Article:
“While ascending the hill we were discovered by the mob, who immediately fired at us, and continued so to do till we reached the summit. In descending the hill I secreted myself in a thicket of bushes, where I lay till 8 o’clock in the evening. At this time I heard a voice calling my name in an undertone. I immediately left the thicket and went to the house of Benjamin Lewis, where I found my family — who had fled there in safety — and two of my friends, mortally wounded, one of whom died before morning. Here we passed the painful night in deep and awful reflections on the scenes of the preceding evening. After daylight appeared some four or five men, with myself, who had escaped with our lives from this horrid massacre, repaired as soon as possible to the mills to learn the condition of our friends, whose fate we had but too truly anticipated.
“When we arrived at the house of Mr. Haun, we found Mr. Merrick’s body lying in the rear of the house; Mr. McBride’s in front, literally mangled from head to foot. We were informed by Miss Rebecca Judd, who was an eye witness, that he was shot with his own gun after he had given it up, and then cut to pieces with a corn cutter by a man named Rogers, of Davies County, who keeps a ferry on Grand River, and who has since repeatedly boasted of this act of savage barbarity. Mr. York’s body we found in the house. After viewing these corpses we immediately went to the blacksmith’s shop, where we found nine of our friends, eight of whom were already dead — the other, Mr. Cox, of Indiana, in the agonies of death, who soon expired.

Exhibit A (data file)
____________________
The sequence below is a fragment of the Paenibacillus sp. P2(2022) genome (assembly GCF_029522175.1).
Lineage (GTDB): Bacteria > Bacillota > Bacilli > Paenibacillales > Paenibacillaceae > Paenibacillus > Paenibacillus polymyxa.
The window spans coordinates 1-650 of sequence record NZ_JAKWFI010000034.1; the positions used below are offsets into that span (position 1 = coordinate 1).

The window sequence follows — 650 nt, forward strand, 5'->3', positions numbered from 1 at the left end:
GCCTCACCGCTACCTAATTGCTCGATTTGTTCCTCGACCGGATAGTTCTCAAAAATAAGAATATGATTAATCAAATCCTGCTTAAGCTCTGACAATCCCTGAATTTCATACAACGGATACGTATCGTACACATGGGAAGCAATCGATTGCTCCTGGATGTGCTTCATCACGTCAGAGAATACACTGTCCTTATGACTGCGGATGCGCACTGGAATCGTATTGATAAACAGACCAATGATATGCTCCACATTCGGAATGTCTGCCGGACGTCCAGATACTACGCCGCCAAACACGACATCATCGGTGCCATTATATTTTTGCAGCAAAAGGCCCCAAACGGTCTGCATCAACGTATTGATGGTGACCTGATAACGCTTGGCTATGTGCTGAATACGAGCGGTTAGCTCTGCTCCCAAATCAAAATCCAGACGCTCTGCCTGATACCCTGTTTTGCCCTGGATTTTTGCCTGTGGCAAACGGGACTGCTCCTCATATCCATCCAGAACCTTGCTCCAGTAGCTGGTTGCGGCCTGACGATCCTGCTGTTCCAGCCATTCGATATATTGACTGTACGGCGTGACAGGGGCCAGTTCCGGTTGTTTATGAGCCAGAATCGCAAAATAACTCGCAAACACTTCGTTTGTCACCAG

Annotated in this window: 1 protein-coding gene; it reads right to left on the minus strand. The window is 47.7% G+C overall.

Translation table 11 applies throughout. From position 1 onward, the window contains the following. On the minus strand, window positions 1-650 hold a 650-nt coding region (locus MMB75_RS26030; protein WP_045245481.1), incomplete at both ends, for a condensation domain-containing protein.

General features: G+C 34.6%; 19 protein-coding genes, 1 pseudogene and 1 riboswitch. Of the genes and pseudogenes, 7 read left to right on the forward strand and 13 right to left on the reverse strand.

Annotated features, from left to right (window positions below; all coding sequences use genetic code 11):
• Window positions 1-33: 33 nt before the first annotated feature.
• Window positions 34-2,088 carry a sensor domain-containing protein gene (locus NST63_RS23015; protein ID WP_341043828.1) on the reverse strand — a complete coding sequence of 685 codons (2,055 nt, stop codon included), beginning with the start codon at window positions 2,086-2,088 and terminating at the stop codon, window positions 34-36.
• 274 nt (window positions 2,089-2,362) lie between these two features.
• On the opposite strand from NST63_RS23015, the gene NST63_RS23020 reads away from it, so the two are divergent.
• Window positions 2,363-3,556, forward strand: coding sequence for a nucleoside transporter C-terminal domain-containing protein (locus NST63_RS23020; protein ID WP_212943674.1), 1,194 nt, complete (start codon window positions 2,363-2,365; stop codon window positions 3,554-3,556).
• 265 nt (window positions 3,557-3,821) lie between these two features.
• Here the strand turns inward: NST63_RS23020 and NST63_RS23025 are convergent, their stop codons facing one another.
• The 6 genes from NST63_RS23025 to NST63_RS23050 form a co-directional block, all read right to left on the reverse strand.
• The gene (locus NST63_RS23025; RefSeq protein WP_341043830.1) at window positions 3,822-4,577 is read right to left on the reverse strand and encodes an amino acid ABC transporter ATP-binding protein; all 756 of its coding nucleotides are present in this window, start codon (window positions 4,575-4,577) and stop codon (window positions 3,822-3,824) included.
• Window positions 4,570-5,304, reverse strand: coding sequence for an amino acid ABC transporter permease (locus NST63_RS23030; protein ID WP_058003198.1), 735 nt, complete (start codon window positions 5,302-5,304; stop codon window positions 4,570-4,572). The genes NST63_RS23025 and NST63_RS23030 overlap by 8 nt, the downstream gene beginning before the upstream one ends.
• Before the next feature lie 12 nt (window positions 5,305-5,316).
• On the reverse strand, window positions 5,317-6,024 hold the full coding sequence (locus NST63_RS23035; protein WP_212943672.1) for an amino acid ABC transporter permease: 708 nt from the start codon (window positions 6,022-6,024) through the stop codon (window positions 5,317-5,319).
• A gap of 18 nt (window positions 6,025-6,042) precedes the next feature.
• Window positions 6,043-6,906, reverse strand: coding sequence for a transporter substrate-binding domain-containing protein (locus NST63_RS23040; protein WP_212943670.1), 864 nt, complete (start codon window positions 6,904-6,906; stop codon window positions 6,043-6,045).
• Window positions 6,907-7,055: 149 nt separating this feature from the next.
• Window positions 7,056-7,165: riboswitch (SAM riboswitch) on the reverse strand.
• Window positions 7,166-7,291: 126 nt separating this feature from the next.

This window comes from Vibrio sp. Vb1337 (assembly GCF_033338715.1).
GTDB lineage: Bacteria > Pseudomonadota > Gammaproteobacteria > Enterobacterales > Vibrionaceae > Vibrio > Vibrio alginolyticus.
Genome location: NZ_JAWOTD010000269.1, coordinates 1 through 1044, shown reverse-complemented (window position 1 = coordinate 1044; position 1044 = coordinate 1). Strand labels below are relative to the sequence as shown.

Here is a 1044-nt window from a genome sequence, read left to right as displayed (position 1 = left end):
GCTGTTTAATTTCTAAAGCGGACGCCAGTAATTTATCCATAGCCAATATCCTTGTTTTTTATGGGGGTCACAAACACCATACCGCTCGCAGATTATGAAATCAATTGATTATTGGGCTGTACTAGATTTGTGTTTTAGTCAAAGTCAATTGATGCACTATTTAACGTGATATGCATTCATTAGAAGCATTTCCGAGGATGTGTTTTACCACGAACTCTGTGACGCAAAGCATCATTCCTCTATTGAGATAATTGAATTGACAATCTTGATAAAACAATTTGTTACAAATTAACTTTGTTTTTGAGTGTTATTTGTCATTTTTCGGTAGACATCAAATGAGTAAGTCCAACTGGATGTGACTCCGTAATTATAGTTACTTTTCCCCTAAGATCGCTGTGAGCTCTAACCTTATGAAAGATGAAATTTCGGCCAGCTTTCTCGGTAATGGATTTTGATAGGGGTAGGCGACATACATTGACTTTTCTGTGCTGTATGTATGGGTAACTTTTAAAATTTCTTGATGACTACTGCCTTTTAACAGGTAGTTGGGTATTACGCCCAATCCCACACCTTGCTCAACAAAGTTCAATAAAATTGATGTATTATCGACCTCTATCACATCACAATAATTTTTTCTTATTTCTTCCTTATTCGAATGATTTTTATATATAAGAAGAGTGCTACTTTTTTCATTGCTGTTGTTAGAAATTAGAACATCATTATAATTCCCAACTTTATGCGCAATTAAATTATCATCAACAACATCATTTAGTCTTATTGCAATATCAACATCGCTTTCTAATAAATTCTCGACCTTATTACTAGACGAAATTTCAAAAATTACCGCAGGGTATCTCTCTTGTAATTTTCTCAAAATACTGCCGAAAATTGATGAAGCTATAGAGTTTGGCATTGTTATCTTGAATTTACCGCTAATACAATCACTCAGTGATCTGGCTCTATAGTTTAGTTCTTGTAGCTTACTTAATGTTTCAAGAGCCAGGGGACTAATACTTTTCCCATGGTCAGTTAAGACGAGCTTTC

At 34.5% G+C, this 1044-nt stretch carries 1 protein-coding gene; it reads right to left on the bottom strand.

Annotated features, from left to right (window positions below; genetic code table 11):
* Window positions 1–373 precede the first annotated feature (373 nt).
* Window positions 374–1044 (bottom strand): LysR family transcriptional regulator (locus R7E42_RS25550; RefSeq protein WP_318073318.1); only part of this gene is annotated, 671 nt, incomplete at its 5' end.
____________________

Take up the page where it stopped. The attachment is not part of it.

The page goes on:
“We immediately prepared and carried them to the place of interment. This last office of kindness due to the remains of departed friends was not attended with the customary ceremonies nor decency; for we were in jeopardy, every moment expecting to be fired on by the mob, who, we supposed, were lying in ambush, waiting the first opportunity to despatch the remaining few who were providentially preserved from the slaughter of the preceding day. However, we accomplished without molestation this painful task. The place of burial was a vault in the ground, formerly intended for a well, into which we threw the bodies of our friends promiscuously. 5